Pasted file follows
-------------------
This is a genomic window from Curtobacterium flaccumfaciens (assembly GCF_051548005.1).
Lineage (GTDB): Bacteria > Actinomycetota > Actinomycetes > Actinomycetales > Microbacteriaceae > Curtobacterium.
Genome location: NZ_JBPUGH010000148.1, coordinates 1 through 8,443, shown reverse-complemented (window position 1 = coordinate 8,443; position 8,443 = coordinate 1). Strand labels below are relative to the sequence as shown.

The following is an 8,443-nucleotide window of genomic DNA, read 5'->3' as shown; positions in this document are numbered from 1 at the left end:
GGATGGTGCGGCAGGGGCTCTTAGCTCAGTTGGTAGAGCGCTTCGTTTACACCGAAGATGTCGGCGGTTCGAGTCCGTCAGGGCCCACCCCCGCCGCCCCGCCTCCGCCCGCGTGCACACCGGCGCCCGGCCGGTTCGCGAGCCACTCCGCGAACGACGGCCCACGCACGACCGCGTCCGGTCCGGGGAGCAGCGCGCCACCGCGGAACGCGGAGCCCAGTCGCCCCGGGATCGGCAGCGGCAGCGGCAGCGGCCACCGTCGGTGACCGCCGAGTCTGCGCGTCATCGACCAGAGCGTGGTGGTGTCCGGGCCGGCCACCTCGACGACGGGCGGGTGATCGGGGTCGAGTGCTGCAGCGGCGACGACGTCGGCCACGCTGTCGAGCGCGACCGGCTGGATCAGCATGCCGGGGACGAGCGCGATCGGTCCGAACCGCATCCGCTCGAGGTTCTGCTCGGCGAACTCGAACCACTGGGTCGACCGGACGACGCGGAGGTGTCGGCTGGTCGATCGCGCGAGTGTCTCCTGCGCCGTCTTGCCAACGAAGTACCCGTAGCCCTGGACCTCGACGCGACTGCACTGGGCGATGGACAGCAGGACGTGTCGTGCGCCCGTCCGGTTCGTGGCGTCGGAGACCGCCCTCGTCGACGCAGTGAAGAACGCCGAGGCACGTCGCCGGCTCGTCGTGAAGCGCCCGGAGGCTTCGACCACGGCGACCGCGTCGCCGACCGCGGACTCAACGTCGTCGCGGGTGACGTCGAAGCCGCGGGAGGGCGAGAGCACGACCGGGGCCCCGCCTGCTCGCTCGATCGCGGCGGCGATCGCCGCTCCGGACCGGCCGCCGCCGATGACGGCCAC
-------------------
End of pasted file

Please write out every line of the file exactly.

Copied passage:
This is a genomic window from Curtobacterium flaccumfaciens (assembly GCF_051548005.1).
Lineage (GTDB): Bacteria > Actinomycetota > Actinomycetes > Actinomycetales > Microbacteriaceae > Curtobacterium.
Genome location: NZ_JBPUGH010000148.1, coordinates 1 through 8,443, shown reverse-complemented (window position 1 = coordinate 8,443; position 8,443 = coordinate 1). Strand labels below are relative to the sequence as shown.

The following is an 8,443-nucleotide window of genomic DNA, read 5'->3' as shown; positions in this document are numbered from 1 at the left end:
GGATGGTGCGGCAGGGGCTCTTAGCTCAGTTGGTAGAGCGCTTCGTTTACACCGAAGATGTCGGCGGTTCGAGTCCGTCAGGGCCCACCCCCGCCGCCCCGCCTCCGCCCGCGTGCACACCGGCGCCCGGCCGGTTCGCGAGCCACTCCGCGAACGACGGCCCACGCACGACCGCGTCCGGTCCGGGGAGCAGCGCGCCACCGCGGAACGCGGAGCCCAGTCGCCCCGGGATCGGCAGCGGCAGCGGCAGCGGCCACCGTCGGTGACCGCCGAGTCTGCGCGTCATCGACCAGAGCGTGGTGGTGTCCGGGCCGGCCACCTCGACGACGGGCGGGTGATCGGGGTCGAGTGCTGCAGCGGCGACGACGTCGGCCACGCTGTCGAGCGCGACCGGCTGGATCAGCATGCCGGGGACGAGCGCGATCGGTCCGAACCGCATCCGCTCGAGGTTCTGCTCGGCGAACTCGAACCACTGGGTCGACCGGACGACGCGGAGGTGTCGGCTGGTCGATCGCGCGAGTGTCTCCTGCGCCGTCTTGCCAACGAAGTACCCGTAGCCCTGGACCTCGACGCGACTGCACTGGGCGATGGACAGCAGGACGTGTCGTGCGCCCGTCCGGTTCGTGGCGTCGGAGACCGCCCTCGTCGACGCAGTGAAGAACGCCGAGGCACGTCGCCGGCTCGTCGTGAAGCGCCCGGAGGCTTCGACCACGGCGACCGCGTCGCCGACCGCGGACTCAACGTCGTCGCGGGTGACGTCGAAGCCGCGGGAGGGCGAGAGCACGACCGGGGCCCCGCCTGCTCGCTCGATCGCGGCGGCGATCGCCGCTCCGGACCGGCCGCCGCCGATGACGGCCAC